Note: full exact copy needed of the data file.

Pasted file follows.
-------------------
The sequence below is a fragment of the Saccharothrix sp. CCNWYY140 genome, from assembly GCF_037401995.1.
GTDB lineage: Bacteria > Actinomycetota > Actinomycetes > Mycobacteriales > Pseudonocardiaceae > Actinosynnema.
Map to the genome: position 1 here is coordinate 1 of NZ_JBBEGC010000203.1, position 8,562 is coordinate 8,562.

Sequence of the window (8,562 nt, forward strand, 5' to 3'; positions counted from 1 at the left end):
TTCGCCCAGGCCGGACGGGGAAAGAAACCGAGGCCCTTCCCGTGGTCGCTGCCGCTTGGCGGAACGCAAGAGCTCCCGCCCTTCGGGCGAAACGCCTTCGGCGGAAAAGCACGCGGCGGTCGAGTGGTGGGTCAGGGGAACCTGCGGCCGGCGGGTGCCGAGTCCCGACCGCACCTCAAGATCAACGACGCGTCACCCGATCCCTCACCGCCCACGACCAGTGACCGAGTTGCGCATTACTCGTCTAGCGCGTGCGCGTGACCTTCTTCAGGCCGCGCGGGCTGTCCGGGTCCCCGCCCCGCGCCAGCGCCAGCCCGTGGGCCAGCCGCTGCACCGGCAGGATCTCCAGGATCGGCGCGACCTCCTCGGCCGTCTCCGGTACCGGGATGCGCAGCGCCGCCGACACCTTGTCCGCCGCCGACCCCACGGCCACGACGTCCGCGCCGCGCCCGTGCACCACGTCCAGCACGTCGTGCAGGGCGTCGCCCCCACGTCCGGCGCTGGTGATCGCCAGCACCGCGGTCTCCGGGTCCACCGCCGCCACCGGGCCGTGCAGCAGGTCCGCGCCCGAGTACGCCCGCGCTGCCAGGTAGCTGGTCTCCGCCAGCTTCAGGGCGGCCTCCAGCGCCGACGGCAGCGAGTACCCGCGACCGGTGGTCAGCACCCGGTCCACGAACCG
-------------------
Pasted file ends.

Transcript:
The sequence below is a fragment of the Saccharothrix sp. CCNWYY140 genome, from assembly GCF_037401995.1.
GTDB lineage: Bacteria > Actinomycetota > Actinomycetes > Mycobacteriales > Pseudonocardiaceae > Actinosynnema.
Map to the genome: position 1 here is coordinate 1 of NZ_JBBEGC010000203.1, position 8,562 is coordinate 8,562.

Sequence of the window (8,562 nt, forward strand, 5' to 3'; positions counted from 1 at the left end):
TTCGCCCAGGCCGGACGGGGAAAGAAACCGAGGCCCTTCCCGTGGTCGCTGCCGCTTGGCGGAACGCAAGAGCTCCCGCCCTTCGGGCGAAACGCCTTCGGCGGAAAAGCACGCGGCGGTCGAGTGGTGGGTCAGGGGAACCTGCGGCCGGCGGGTGCCGAGTCCCGACCGCACCTCAAGATCAACGACGCGTCACCCGATCCCTCACCGCCCACGACCAGTGACCGAGTTGCGCATTACTCGTCTAGCGCGTGCGCGTGACCTTCTTCAGGCCGCGCGGGCTGTCCGGGTCCCCGCCCCGCGCCAGCGCCAGCCCGTGGGCCAGCCGCTGCACCGGCAGGATCTCCAGGATCGGCGCGACCTCCTCGGCCGTCTCCGGTACCGGGATGCGCAGCGCCGCCGACACCTTGTCCGCCGCCGACCCCACGGCCACGACGTCCGCGCCGCGCCCGTGCACCACGTCCAGCACGTCGTGCAGGGCGTCGCCCCCACGTCCGGCGCTGGTGATCGCCAGCACCGCGGTCTCCGGGTCCACCGCCGCCACCGGGCCGTGCAGCAGGTCCGCGCCCGAGTACGCCCGCGCTGCCAGGTAGCTGGTCTCCGCCAGCTTCAGGGCGGCCTCCAGCGCCGACGGCAGCGAGTACCCGCGACCGGTGGTCAGCACCCGGTCCACGAACCG